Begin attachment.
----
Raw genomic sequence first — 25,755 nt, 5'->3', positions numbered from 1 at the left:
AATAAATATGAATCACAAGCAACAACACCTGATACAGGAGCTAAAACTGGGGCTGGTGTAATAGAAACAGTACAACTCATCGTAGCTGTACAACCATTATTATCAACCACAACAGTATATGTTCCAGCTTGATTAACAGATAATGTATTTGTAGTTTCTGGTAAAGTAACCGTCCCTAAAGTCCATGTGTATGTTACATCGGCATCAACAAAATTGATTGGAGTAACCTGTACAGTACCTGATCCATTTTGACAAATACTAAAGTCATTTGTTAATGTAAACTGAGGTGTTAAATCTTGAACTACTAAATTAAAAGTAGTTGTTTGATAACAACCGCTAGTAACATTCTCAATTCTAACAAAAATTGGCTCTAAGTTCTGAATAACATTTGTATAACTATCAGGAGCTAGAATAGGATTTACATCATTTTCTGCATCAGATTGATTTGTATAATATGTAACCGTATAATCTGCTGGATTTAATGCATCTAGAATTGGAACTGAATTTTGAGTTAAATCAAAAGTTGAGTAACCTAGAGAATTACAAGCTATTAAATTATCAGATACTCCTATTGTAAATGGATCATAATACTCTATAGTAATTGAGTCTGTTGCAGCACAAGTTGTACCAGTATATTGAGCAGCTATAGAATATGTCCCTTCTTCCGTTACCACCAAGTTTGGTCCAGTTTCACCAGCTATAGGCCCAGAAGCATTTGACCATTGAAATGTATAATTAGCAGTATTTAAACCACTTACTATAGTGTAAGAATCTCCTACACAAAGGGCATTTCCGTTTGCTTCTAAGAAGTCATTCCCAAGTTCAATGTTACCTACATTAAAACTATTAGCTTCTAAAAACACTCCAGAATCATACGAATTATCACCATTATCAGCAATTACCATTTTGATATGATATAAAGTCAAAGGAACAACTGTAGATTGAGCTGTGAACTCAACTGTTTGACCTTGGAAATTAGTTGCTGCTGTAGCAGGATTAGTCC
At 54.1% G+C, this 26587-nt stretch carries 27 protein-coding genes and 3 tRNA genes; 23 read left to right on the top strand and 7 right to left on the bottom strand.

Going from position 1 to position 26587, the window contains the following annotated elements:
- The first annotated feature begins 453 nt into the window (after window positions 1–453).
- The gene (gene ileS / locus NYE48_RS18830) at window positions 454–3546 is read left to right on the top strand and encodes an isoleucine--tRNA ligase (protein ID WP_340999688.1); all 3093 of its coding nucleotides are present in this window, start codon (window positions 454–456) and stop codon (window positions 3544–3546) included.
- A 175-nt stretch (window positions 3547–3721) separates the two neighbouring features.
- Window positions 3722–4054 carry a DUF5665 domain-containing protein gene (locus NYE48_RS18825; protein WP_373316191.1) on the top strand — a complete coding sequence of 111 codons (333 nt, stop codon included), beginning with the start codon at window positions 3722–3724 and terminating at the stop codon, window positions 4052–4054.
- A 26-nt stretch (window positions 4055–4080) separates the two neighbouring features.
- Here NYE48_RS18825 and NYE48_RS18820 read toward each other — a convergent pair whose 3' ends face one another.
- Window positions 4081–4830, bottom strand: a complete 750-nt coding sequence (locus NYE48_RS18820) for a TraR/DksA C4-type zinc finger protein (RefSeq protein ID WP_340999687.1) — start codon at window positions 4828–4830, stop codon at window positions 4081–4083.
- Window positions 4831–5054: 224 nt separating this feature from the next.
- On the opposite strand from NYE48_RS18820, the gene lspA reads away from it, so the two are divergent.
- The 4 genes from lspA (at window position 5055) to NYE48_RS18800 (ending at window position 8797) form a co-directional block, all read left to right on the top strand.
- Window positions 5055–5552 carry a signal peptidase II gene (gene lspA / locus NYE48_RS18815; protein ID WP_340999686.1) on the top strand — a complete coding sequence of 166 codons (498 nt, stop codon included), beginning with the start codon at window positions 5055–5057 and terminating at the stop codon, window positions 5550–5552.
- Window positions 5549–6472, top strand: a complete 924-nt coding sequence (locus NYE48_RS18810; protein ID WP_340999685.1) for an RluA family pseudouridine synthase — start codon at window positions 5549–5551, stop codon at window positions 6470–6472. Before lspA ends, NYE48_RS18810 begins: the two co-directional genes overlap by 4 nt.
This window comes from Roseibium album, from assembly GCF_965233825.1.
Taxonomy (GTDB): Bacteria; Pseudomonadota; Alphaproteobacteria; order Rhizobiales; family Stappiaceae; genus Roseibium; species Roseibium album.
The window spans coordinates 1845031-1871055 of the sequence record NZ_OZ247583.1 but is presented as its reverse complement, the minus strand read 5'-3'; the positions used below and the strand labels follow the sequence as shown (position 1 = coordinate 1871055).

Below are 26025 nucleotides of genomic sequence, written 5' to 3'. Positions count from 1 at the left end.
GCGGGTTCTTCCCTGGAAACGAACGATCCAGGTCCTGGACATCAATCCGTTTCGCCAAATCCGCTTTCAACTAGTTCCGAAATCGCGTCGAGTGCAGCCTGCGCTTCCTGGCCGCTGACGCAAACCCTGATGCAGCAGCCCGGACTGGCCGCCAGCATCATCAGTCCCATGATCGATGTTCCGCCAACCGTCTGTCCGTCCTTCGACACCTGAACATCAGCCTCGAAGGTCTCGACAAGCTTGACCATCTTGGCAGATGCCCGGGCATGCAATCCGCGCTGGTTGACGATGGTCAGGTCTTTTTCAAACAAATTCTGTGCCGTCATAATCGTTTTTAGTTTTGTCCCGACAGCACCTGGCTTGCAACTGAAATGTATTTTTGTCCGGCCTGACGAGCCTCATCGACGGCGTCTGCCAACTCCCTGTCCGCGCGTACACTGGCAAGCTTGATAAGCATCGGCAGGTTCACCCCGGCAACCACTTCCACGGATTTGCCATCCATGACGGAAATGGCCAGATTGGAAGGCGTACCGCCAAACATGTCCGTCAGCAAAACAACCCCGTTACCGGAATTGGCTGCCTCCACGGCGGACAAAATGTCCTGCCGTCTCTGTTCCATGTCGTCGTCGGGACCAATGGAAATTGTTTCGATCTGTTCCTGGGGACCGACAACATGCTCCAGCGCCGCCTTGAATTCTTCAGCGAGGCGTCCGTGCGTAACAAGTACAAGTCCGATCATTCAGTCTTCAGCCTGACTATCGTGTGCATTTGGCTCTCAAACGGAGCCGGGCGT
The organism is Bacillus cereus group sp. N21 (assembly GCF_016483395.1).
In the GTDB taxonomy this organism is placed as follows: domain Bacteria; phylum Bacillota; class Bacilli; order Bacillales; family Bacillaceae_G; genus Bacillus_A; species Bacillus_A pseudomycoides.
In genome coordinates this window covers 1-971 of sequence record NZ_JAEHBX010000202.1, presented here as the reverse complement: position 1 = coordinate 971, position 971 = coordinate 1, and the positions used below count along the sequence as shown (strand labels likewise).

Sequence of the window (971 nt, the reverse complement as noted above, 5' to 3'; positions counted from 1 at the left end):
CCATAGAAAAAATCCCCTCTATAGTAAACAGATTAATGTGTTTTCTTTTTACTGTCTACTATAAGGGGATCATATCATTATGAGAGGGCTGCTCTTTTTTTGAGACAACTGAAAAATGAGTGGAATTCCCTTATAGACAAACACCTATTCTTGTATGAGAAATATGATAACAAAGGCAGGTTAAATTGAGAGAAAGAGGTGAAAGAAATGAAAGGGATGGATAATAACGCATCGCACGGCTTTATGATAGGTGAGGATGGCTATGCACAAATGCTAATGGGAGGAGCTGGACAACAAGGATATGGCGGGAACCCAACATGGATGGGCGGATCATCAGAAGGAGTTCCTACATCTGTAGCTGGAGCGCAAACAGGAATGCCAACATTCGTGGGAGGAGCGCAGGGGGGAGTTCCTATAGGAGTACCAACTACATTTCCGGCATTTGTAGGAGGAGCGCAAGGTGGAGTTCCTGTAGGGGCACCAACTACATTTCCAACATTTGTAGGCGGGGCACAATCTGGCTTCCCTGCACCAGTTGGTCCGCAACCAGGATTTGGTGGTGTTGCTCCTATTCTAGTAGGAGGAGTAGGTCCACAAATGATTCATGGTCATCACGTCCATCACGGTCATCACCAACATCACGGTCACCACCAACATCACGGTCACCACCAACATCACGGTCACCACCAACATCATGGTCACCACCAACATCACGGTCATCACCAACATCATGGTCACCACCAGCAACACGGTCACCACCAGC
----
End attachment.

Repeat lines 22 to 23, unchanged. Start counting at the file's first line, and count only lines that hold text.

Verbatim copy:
The organism is Bacillus cereus group sp. N21 (assembly GCF_016483395.1).
In the GTDB taxonomy this organism is placed as follows: domain Bacteria; phylum Bacillota; class Bacilli; order Bacillales; family Bacillaceae_G; genus Bacillus_A; species Bacillus_A pseudomycoides.